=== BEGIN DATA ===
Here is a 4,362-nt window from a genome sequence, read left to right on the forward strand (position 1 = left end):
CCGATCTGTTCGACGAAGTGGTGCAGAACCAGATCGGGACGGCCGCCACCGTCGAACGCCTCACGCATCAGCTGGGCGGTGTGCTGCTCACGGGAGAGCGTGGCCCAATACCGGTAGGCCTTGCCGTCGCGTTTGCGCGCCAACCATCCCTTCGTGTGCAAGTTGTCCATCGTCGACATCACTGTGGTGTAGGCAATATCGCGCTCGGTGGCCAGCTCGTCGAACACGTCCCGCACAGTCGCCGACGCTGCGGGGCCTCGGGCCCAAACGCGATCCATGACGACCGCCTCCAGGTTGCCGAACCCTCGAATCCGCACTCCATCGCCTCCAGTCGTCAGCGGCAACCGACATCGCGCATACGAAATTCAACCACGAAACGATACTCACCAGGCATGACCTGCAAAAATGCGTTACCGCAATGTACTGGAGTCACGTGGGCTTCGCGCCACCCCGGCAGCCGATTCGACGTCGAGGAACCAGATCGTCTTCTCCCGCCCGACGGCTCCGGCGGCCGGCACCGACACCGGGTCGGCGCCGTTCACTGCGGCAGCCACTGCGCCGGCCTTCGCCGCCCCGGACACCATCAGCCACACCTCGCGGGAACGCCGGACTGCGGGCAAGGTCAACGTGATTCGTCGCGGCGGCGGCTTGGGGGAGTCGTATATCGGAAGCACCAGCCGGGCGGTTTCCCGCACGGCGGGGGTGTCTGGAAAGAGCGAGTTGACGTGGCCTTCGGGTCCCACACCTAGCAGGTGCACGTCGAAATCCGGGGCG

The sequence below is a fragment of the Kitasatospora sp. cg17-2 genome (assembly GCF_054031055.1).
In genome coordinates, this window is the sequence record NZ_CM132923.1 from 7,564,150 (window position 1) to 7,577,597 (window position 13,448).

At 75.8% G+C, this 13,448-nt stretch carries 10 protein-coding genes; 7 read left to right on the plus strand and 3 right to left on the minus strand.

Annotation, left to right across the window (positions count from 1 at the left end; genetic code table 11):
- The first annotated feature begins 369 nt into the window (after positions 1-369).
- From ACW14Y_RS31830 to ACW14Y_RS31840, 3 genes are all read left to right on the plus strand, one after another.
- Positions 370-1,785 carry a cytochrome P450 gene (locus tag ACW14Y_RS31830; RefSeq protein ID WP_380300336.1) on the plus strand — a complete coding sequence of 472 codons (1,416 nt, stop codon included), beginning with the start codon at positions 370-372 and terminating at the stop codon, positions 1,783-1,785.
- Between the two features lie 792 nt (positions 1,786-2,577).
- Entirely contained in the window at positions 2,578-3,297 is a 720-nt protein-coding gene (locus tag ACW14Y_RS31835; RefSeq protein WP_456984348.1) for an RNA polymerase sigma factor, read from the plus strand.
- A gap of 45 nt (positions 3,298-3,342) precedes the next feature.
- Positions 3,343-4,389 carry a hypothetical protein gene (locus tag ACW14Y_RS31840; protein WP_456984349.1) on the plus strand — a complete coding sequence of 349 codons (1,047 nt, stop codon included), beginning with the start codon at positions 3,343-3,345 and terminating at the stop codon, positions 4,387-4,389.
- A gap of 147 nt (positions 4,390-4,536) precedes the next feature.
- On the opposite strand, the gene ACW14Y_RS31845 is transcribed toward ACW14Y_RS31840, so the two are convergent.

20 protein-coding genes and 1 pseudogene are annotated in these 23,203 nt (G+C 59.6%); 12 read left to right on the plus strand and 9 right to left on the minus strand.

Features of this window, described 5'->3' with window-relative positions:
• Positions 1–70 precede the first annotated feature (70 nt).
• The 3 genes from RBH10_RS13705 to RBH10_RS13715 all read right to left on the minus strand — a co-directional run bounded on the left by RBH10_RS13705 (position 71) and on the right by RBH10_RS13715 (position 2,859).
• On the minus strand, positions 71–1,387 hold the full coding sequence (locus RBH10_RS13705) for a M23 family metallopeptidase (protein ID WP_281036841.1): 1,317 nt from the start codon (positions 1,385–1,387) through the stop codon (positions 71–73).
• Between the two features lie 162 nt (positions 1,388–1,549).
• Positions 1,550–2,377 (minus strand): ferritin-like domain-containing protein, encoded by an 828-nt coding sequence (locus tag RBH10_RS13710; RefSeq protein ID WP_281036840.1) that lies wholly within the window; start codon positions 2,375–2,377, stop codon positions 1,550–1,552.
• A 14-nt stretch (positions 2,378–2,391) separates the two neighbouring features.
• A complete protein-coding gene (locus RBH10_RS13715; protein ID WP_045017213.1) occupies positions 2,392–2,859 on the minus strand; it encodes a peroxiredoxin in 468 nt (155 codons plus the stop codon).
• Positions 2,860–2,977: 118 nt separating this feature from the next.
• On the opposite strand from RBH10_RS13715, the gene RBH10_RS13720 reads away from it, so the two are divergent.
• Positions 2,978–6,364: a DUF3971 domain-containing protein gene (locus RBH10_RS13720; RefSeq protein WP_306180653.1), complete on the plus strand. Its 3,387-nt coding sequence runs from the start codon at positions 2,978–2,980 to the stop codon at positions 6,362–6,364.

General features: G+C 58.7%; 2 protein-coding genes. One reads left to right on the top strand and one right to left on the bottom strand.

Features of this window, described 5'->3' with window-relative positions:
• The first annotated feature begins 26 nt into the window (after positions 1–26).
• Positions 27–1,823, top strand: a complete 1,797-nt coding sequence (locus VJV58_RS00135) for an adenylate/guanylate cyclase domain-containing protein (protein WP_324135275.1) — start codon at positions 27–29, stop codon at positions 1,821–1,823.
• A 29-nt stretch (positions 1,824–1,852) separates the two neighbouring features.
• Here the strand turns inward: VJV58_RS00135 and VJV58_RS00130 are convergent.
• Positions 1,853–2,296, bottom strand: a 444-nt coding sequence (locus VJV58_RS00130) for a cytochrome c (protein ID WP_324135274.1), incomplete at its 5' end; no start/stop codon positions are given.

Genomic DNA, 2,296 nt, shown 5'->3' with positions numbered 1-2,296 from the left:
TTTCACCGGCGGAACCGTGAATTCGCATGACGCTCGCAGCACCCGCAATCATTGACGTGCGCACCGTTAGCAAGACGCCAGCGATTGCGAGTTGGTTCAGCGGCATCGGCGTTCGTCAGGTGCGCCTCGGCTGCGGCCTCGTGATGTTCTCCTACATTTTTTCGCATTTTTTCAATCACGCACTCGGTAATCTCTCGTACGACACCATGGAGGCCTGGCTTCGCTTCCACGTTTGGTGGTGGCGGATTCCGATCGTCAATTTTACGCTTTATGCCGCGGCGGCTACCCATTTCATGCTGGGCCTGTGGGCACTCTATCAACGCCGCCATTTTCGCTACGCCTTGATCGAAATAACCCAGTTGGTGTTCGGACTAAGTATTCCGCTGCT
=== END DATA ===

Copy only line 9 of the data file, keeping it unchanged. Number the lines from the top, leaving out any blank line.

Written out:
- Positions 370-1,785 carry a cytochrome P450 gene (locus tag ACW14Y_RS31830; RefSeq protein ID WP_380300336.1) on the plus strand — a complete coding sequence of 472 codons (1,416 nt, stop codon included), beginning with the start codon at positions 370-372 and terminating at the stop codon, positions 1,783-1,785.